Violence Hurts Us All: The Public Health Impact of Violence on Both Young Women and Young Men

Gina Desiderio

February is Teen Dating Violence Prevention Month, and with the marketing for this awareness campaign, we often hear about girls and women as the victims of violence.  However, it’s also important to remember that the number of young women AND men exposed to childhood maltreatment, interpersonal violence, and family violence in the United States is staggering—and we only see the tip of the iceberg.  The significant and long-lasting impact on young people’s sexual, reproductive, and parenting behaviors, for BOTH women and men, is irrefutable.

As many as two thirds of young women who become pregnant as adolescents are sexually and/or physically abused at some point in their lives—either as children, in their current relationships, or both, according to several studies.  A substantial number of adolescent mothers are in violence, abusive, or coercive relationships just before, during, and/or after their pregnancy.

Some young women become pregnant directly because of interpersonal violence, through incest, sexual abuse, or through violence that includes contraceptive sabotage.  Others become pregnant indirectly through circumstances or conditions associated with prior sexual or physical abuse.  For example, abused children may remain in an unsafe living situation where they are likely to be exposed to additional sexual advances.  They may experience emotional or psychological damage that makes them especially vulnerable to coercive or violent partners when they leave home.  As adolescents, they may be depressed and self-medicate with drugs or alcohol, putting them at higher risk of early pregnancy, compared to adolescents not abused as children.

Similarly, men have reported their experiences of maltreatment before the age of 18 at alarming rates.  A troubling aspect of the male experience of child maltreatment and family violence is that male survivors tend to report their victimization less frequently than females.  Male survivors may interpret their experiences of maltreatment as a failure to protect themselves and reporting it as a public admission of this failure.  As well, in many places in the world, such victimization holds the social stigma of being associated with homosexual behavior.

“Boys will be boys”—it is a common refrain, one often heard when boys engage in aggressive play, resort to violence to settle conflicts, use drugs or alcohol, or display sexually aggressive or inappropriate behavior.  For some young boys, these negative and risky behaviors develop into bigger problems in adolescence and adulthood.  While we may hypothesize many reasons for boys’ behavior, one that is often not given enough consideration is the effect of exposure to child maltreatment and family violence.  Exposure to child maltreatment and family violence is linked with certain behavioral outcomes in males, including higher rates of adverse and/or health compromising sexual behaviors among adolescent and adult males, such as sexual violence perpetration, having multiple partners, condom non-use, contracting a sexually transmitted infection (STI) including HIV/AIDS, involvement in a teen pregnancy, and abusive parenting behaviors.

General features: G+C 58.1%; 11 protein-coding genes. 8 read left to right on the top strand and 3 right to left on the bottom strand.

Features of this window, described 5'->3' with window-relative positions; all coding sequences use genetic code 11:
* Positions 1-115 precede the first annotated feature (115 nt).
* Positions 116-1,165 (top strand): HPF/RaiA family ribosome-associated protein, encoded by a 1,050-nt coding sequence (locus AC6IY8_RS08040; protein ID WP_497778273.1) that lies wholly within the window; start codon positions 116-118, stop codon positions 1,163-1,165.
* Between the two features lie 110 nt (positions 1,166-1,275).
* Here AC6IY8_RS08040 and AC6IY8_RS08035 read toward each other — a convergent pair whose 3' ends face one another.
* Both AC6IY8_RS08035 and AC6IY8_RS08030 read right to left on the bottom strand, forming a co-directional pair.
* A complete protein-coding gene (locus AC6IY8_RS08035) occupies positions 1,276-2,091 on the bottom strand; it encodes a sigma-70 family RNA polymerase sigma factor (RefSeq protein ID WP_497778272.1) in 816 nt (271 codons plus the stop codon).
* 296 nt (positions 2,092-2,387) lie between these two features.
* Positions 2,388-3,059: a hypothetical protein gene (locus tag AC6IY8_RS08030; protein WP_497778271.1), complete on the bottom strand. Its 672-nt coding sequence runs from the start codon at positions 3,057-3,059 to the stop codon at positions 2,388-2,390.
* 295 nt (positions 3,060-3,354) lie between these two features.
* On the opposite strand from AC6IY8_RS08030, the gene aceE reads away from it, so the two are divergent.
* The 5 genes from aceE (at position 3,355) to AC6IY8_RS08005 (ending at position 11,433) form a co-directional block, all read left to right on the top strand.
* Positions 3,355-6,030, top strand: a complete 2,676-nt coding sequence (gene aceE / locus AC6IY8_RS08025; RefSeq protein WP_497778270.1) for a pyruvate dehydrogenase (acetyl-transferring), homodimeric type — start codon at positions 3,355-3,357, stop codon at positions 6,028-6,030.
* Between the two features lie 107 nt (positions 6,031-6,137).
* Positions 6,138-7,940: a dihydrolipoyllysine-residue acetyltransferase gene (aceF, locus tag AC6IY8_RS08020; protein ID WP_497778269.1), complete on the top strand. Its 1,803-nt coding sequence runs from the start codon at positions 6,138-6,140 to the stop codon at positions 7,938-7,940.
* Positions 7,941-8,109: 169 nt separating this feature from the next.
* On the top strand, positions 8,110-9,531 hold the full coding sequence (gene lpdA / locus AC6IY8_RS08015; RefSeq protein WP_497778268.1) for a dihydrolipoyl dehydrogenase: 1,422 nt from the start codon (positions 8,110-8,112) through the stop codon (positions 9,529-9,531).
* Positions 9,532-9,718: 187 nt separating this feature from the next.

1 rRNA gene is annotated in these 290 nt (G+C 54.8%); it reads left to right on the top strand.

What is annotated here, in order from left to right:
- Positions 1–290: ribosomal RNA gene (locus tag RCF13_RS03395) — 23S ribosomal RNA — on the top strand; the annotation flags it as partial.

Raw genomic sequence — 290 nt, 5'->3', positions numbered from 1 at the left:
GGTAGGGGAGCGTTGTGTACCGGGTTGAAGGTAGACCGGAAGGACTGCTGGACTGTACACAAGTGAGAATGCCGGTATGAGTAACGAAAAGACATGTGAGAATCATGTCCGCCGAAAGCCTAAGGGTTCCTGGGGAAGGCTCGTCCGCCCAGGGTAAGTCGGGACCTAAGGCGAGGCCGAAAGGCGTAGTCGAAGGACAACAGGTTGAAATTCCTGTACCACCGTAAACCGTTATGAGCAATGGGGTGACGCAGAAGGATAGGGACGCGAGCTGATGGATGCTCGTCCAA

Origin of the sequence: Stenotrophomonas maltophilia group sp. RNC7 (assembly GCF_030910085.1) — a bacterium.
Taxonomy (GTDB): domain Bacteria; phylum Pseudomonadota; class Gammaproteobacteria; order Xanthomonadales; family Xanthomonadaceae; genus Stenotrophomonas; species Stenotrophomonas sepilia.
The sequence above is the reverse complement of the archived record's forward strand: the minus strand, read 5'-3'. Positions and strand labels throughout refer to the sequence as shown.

It is time to expand our thinking with regard to males and violence, to let go of outdated and harmful stereotypes and misperceptions about masculinity and male gender identity and to begin to work toward a society that recognizes young men’s real potential as agents of sexual, reproductive, and public health.

Healthy Teen Network developed three publications addressing the issue of childhood maltreatment, interpersonal, and family violence among young men and women:

  1. Interpersonal Violence and Adolescent Pregnancy: Prevalence and Implications for Practice and Policy
  2. Boys Will Be Boys: Understanding the Impact of Child Maltreatment and Family Violence on the Sexual, Reproductive, and Parenting Behaviors of Young Men
  3. Widening Our Lens: A Comprehensive Strategy to Address the Impact of Child Maltreatment, Interpersonal, and Family Violence on Youth

To move forward, we must address the components laid out in the first two research reports, and in the comprehensive strategy, Widening Our Lens, in order to:

  1. Reframe the issue of violence against young men and women using a public health approach;
  2. Reduce the adverse impact of exposure to child maltreatment, interpersonal and family violence on the sexual, reproductive, and parenting behaviors of young men and women; and
  3. Ultimately, help ensure the development of healthy relationships among all youth.

There is much to be done to change the way society views and deals with young survivors of violence.  Professionals and volunteers in the field must be sensitive to this change in thinking about child maltreatment, interpersonal, and family violence as they diagnose, treat, and manage the consequences of such violence among youth.  It is only with such a comprehensive public health approach that we can begin to break the cycle of child maltreatment, interpersonal, and family violence and the damage to society that accompanies these tragedies.

Let us heed this call to action and strive to ensure that every young person has the opportunity to feel accepted and supported, to reach his or her potential, and to live a full, healthy, and rewarding life—for we are all affected.

How do you work to reduce the adverse effects of exposure to violence on the sexual, reproductive, and parenting behaviors of young men and women, to help ensure the development of healthy relationships among all youth?

Gina Desiderio is the Director of Marketing and Communications at Healthy Teen Network.

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